Echo Voyager & the Little-Known, Drone Side of Boeing

By May 31, 2016 Article, Technology No Comments

^ Echo Voyager: The Marathon Champion among Boeing’s Underwater Drones – Image Courtesy of Boeing at

The Submarine Drone-Ward Shift of Shipping

Think of Boeing and images of refined, enormous aircrafts start to flash our trained mind. Unsurprisingly, the company is also working with the National Aeronautics and Space Administration (NASA) to develop crafts for space travel.

Boeing however is not content with scaling the astronomical heights of space alone. The company has been diving in the deepest and darkest recesses of the oceans using submarine drones. And it has been doing so from as far back as the 1960s. Very soon, it will launch another.

In March this year, Boeing announced its next submarine drone, the Echo Voyager. Based on the company’s experience with its earlier submarine drones – Echo Seeker and Echo Ranger – the Echo Voyager is a proactive wonder that seeks to solve the challenges of future.

Business Insider believes the world will spend a staggering $98 billion to acquire drones between 2014 and 2024. Of these, $11.78 billion will go into purchasing commercial drones. And we are not even talking of the research budget.

Echo Voyager: Under Construction Image Courtesy of Boeing at

Echo Voyager: Under Construction
Image Courtesy of Boeing at

Navies around the world – U.S., Russia, Japan, China, and many others – are looking to harness the boundless potential of submarine drones. In fact, the U.S. Navy created a special position, manned by a person of the rank of a Brigadier General, to develop such drones in April 2015.

Furthermore, the U.S. Department of Defense has designated a $232.9 million budget for acquiring unmanned underwater vehicles (UUVs) for the financial year (FY) 2016. This is $86.7 million more than that in FY 2015. Again, this does not include the research budget.

Estimates by the Autonomous Undersea Vehicle Applications Center, a non-profit industry advocacy organization, there are 251 different UUVs on 144 separate platforms at present. The numbers will grow as the technology advances. Make no mistake; this is a technology on the rise.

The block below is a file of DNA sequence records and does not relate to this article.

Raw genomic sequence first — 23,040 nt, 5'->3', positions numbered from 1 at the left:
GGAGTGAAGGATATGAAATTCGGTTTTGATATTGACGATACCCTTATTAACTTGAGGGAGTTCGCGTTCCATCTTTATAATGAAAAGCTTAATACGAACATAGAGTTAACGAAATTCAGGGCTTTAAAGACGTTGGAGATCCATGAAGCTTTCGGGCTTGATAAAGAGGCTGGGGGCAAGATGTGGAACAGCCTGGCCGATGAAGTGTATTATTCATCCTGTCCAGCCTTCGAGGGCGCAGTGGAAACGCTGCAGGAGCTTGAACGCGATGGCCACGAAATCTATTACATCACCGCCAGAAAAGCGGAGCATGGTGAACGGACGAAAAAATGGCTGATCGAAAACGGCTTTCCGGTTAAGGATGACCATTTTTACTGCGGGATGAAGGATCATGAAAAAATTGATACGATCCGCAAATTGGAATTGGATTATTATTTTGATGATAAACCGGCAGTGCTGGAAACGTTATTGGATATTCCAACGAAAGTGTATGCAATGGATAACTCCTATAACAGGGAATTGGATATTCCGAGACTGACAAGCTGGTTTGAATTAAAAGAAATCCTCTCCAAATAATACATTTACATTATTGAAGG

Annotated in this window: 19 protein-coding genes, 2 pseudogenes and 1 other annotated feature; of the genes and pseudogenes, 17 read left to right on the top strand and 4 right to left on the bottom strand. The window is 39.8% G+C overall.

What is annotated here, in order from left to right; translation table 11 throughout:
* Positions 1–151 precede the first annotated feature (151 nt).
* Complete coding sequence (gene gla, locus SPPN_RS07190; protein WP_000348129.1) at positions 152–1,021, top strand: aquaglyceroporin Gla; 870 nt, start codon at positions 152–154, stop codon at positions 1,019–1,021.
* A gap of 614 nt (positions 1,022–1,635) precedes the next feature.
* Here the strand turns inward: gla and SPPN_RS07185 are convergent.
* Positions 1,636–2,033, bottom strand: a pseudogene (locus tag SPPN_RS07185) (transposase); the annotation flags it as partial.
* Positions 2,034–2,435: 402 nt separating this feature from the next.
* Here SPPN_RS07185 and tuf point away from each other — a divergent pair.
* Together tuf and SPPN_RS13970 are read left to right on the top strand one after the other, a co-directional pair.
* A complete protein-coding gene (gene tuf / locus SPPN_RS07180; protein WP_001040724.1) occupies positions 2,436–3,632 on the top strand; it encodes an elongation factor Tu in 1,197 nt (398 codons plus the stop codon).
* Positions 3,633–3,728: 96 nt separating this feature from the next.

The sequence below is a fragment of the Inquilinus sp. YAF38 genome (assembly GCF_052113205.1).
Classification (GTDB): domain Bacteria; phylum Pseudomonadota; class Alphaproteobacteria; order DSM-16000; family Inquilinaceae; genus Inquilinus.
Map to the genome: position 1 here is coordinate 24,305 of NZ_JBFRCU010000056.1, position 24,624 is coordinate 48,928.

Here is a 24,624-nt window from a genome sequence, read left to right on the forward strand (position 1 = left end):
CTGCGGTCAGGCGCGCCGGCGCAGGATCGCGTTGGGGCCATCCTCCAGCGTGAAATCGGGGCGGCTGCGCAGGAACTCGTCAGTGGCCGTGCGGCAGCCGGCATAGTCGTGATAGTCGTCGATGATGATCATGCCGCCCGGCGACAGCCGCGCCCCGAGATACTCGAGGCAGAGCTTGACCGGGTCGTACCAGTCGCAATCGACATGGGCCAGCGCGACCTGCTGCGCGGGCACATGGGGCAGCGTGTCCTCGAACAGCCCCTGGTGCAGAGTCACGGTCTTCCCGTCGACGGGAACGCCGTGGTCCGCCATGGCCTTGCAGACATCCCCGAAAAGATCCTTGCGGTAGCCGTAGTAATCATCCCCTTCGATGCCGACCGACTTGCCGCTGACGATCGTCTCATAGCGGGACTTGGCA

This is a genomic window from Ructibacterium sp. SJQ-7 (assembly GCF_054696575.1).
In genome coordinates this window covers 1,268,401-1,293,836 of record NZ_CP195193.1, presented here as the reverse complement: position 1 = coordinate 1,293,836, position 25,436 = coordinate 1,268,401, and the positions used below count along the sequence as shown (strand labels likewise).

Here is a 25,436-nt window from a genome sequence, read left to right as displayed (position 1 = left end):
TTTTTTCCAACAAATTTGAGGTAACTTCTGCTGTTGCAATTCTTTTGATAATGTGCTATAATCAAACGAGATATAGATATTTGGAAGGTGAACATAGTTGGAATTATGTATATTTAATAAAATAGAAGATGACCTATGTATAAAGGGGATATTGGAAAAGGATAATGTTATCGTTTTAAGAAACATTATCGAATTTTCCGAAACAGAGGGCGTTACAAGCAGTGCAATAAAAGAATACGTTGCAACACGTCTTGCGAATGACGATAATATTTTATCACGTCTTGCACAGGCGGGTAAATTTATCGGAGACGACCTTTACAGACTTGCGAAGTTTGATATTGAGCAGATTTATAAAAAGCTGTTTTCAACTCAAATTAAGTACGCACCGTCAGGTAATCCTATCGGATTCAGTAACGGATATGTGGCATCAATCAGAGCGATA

Echo Voyager & Other Drones of Boeing

Submarine or underwater drones can be either by remotely operated underwater vehicles (ROVs) or unmanned undersea vehicles (UUVs). ROVs are tethered to the surface support ships and operated by the pilot team. UUVs are free of wired connections and operate autonomously.

It is always better to deploy submarine drones instead of humans for perilous and cumbersome missions such as exploring critical marine infrastructure at high-pressured and oxygen-starved ocean depths, investigating hulls and other underwater parts of ships, and the like.

Back in 2011, Boeing felt the need for an underwater drone that could operate autonomously for prolonged durations without the need to come rushing back to the support ship for a recharge. And one that would not need 24X7 human support.

While impressive, the Echo Ranger and Echo Seeker could stay underwater only for few days at a time and cover no more than tens or some hundreds of miles. These were only slightly better than wired drones, those with long umbilical cords attached to their mother ships.


Phantom Works, the research and development division at Boeing, took up the challenge. The result: Echo Voyager, capable of being operational for six months at a time and running for a marathon 7,500 miles before feeling the need for a recharge.

What makes the Echo Voyager capable of running for six months is the hybrid rechargeable power system and a modular payload mechanism. A fitting solution to the challenge of limited endurance of underwater drones.

As Lance Towers, Director of Sea and Land at Phantom Works, aptly puts it: the defense budget of the U.S. is not going up and neither is the budget of any of its customers. But their requirements are rising by the day.

Echo Voyager is just the answer to such peculiar set of requirements – more for less. Designed with in-built versatility, the drone has already roused the interest of a broad spectrum of clients.

Artist’s Impression of How the Echo Voyager Surfaces to Transmit Data Image Courtesy of Boeing at

Artist’s Impression of How the Echo Voyager Surfaces to Transmit Data
Image Courtesy of Boeing at

For, the Echo Voyager can undertake umpteen missions. It can make bathymetric maps of the ocean floor, examine underwater infrastructure, collect water samples, aid with payload deployment and assist for oil-gas exploration.

Not that the Echo Ranger and Echo Seeker cannot execute such operations. But the Echo Voyager can do so quickly, more cost effectively, and without needing to engage the services of a surface vessel and crew. Its wide array of applications includes:

  • Surface Intelligence, Surveillance, and Reconnaissance / Information Warfare
  • Payload Development
  • Critical Infrastructure Protection
  • Weapons Platform
  • Subsea Search and Reconnaissance
  • Anti-Submarine Warfare Search and Barrier
  • Submarine Decoy
  • Mine Countermeasures
  • Battleship Preparation

At 51-feet, the Echo Voyager is longer than its cousins, the 18-feet Echo Ranger and 32-feet Echo Seeker. But what really sets it apart from them is its endurance – it can operate underwater autonomously for months on end collecting data for scientific, military, or other such purposes.